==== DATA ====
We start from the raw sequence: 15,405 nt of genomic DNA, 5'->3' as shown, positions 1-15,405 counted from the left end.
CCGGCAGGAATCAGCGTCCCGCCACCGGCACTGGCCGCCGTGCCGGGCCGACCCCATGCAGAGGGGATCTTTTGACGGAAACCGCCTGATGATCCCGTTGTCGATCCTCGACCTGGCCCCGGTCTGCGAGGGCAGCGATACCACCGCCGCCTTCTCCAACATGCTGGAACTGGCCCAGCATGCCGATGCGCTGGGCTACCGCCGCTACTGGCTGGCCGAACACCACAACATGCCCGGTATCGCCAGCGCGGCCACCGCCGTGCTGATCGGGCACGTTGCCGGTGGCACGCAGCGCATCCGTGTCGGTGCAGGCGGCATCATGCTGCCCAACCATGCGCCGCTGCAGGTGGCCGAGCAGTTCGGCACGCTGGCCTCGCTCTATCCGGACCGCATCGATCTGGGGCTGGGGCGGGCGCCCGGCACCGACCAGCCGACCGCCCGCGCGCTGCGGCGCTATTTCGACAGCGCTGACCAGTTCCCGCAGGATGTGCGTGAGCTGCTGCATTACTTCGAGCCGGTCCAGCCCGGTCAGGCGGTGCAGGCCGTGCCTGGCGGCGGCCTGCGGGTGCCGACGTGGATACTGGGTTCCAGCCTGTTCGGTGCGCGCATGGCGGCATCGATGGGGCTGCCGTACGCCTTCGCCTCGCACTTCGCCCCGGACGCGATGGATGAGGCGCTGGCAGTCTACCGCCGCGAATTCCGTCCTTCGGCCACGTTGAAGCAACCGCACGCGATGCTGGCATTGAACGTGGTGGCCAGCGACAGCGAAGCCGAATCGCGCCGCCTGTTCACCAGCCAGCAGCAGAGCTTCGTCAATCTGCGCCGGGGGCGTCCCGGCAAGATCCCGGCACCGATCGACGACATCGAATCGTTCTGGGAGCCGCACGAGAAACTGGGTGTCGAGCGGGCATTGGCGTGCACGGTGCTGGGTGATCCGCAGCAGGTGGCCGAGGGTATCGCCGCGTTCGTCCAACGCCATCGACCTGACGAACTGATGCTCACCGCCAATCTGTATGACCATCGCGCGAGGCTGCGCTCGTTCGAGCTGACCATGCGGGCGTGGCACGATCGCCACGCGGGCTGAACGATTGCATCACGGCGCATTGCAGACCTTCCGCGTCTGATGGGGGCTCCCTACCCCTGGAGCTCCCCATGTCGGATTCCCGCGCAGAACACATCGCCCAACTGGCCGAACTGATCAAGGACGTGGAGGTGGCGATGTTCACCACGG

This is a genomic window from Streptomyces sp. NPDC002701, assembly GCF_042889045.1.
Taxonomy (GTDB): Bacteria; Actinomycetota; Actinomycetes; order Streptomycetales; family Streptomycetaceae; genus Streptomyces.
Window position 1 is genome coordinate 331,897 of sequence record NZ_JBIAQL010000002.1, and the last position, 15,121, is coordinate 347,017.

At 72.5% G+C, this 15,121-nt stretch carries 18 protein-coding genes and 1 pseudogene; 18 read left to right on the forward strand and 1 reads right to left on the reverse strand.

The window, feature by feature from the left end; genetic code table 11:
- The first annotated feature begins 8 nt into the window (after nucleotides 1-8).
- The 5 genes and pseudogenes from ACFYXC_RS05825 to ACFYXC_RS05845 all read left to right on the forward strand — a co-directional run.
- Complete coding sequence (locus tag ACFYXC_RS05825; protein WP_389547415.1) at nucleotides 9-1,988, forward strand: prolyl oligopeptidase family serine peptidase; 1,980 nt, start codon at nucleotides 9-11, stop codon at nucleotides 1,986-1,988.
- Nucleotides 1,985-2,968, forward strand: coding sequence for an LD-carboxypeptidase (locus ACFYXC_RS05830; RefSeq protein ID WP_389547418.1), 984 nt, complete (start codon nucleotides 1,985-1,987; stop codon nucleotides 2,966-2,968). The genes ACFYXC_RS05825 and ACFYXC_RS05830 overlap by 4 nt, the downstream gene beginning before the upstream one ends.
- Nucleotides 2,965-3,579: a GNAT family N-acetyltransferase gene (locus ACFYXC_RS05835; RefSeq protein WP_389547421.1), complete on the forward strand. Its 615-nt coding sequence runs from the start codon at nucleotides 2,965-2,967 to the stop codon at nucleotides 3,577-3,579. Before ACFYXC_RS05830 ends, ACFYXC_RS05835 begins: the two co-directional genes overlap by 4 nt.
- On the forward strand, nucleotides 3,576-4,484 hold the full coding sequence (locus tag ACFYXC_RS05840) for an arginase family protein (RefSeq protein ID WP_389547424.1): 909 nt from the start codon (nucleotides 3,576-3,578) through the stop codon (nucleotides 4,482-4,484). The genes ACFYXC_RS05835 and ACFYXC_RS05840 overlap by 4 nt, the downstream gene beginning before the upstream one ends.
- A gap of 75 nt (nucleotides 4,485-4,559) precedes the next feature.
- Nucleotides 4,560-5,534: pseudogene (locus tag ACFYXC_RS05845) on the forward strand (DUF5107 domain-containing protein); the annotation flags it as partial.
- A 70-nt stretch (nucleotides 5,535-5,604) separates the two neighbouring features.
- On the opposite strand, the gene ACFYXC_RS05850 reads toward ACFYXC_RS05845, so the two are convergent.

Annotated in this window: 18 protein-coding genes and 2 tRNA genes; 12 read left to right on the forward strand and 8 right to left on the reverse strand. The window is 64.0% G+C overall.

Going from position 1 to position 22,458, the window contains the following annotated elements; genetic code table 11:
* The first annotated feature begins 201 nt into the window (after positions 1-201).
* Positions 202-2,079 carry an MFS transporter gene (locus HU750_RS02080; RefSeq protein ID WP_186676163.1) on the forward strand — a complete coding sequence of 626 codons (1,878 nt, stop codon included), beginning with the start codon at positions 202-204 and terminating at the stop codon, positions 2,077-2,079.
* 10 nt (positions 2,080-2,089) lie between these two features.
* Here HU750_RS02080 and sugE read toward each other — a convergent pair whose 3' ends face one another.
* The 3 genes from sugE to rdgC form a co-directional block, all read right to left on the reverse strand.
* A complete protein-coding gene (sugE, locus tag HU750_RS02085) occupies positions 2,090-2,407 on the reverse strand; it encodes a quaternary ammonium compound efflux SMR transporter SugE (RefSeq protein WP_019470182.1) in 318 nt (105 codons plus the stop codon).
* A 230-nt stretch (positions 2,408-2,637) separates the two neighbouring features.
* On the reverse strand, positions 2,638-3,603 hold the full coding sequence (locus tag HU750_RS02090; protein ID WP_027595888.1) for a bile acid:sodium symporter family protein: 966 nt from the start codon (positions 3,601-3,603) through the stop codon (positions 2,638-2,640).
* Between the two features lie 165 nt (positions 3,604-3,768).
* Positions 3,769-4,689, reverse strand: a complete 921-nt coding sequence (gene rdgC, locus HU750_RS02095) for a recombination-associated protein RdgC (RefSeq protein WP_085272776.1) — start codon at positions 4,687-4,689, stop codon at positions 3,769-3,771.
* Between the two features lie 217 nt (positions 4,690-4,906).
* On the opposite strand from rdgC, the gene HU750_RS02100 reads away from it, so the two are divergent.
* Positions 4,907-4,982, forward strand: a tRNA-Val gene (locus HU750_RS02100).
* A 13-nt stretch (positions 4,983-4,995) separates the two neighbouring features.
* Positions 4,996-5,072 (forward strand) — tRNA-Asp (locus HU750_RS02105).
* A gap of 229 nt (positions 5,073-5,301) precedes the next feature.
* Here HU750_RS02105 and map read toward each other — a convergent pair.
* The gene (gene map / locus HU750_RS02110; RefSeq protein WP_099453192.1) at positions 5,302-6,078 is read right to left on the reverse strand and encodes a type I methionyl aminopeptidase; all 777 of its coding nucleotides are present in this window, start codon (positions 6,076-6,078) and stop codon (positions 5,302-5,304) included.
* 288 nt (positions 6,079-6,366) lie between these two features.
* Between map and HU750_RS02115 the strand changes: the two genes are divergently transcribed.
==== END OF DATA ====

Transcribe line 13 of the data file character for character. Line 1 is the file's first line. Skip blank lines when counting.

- On the forward strand, nucleotides 3,576-4,484 hold the full coding sequence (locus tag ACFYXC_RS05840) for an arginase family protein (RefSeq protein ID WP_389547424.1): 909 nt from the start codon (nucleotides 3,576-3,578) through the stop codon (nucleotides 4,482-4,484). The genes ACFYXC_RS05835 and ACFYXC_RS05840 overlap by 4 nt, the downstream gene beginning before the upstream one ends.